China will easily triple renewables by 2030

2P855M6 A worker shows products in a factory of Astronergy, a China based solar panel maker, in Hangzhou, in eastern China's Zhejiang province Wednesday Aug. 26, 2009. (AP Photo) ** CHINA OUT **

China will easily triple renewables by 2030 – So why didn’t China sign the COP28 global pledge ?

China Dialogue asked experts why China, despite being a world leader in renewables, has not signed the pledge to triple triple renewable power capacity and double energy efficiency by 2030. The general picture they gave is that the tripling is achievable, but the doubling is a sticking point.

Energy efficiency is the size of an economy divided by its energy use. Although China has been making strides in cutting the amount of energy required to produce a unit of GDP, reducing this “energy intensity” a further 4% every year to 2030 would be extremely challenging. This is because China’s economy is still at a stage where it relies on energy-intense sectors such as heavy industry (and which supply Western markets).

At COP28, China Dialogue interviewed the world’s largest photovoltaic (PV) solar firm, LONGi. Founded in 2000, it now has manufacturing or sales operations in over 150 countries and has sold more solar modules than any other firm for the last three years running.

Huo Yan, LONGi’s global marketing head, said the tripling target could act as a spur to countries that had been slower to deploy renewables. For a country like China, already rapidly rolling out clean energy, it was a conservative goal, he added.

“IRENA reviewed international trends in renewable energy and found rapid growth, particularly in solar,” he said. “But over the last five years, we’ve seen some international organisations, including IRENA, make the same mistake when predicting future capacity: they underestimate.”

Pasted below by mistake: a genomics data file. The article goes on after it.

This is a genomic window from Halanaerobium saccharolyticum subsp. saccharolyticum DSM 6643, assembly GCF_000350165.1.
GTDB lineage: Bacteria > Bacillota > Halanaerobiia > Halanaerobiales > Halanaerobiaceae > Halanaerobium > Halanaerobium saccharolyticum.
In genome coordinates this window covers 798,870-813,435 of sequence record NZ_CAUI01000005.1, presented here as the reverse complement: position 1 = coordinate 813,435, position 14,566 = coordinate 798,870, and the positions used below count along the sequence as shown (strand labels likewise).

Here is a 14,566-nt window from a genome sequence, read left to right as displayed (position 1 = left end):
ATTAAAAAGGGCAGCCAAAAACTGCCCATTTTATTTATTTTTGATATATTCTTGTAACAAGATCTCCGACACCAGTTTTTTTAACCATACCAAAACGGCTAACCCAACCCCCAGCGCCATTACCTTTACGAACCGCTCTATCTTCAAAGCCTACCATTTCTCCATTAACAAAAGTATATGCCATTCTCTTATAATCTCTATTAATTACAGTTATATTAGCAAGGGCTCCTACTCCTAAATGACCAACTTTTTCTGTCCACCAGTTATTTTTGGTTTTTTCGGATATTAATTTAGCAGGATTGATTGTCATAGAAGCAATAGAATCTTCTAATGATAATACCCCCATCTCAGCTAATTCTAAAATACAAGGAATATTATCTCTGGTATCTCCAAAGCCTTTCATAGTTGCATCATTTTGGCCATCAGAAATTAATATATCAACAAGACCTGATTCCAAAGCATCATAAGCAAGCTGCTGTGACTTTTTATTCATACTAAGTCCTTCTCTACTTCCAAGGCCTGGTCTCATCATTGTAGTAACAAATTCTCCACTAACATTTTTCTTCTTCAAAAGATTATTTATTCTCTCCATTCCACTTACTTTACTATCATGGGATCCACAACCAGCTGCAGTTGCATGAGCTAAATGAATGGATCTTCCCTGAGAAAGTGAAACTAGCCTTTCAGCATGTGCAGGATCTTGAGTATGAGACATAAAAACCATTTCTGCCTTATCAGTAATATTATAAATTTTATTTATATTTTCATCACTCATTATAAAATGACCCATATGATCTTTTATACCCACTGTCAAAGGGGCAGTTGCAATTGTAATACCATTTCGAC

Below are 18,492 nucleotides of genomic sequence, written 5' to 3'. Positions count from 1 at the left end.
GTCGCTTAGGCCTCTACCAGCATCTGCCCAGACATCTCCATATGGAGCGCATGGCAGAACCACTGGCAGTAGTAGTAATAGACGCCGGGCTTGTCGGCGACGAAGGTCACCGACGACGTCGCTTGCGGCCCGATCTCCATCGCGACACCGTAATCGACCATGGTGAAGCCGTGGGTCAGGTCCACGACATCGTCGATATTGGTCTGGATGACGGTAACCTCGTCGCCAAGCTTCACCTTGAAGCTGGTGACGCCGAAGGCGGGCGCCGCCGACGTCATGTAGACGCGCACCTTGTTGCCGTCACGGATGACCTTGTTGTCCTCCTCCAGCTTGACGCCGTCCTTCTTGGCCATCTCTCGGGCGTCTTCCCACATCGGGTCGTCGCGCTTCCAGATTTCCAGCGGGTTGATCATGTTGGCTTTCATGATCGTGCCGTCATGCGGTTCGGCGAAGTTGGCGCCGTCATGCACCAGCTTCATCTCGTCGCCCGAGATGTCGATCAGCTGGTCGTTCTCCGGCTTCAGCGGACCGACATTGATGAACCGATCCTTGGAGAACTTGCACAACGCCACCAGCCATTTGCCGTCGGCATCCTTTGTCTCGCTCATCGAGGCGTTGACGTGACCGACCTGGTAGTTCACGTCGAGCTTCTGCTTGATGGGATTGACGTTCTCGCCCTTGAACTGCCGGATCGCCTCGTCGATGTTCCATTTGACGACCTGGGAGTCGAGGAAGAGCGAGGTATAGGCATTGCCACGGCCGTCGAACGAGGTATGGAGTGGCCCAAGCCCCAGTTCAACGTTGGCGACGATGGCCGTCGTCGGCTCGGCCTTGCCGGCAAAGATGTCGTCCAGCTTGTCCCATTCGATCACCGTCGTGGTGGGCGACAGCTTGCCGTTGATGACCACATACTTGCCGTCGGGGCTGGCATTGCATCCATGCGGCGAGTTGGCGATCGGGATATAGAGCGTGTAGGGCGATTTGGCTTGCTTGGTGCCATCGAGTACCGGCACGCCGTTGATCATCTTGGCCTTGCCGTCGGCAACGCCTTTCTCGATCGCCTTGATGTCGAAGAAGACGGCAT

He told China Dialogue that the global solar market is booming. According to LONGi’s own figures, 38 countries installed 1 GW or more of new PV solar capacity this year.

And, according to data from LONGi and Jinko Solar (China’s second biggest solar firm), they alone have produced a total of 490 GW of solar silicon wafers in their histories, equivalent to almost half of overall installed capacity.

Currently, Chinese manufactures hold 97% of the market for silicon wafers, and 80% of all solar panels are supplied by China. Demand for solar modules is greatest in China, the EU and the US. Recently, the EU and US have moved to repatriate supply chains and put “anti-dumping” and “anti-subsidy” measures in place on Chinese solar power products. These include the EU’s Net Zero Industry Act, Critical Raw Materials Act, and a new Batteries Regulation; and the “Inflation Reduction” Act in the US.

The EU and US don’t have the manufacturing capacity or the competitiveness. These measures are a huge barrier to solar deployment, and possibly the IRENA renewables capacity target,” said Pan Jiahua, member of the Chinese Academy of Social Sciences, and deputy chair of the National Expert Committee on Climate Change.


  • Extract from China Dialogue, December 13, 2023.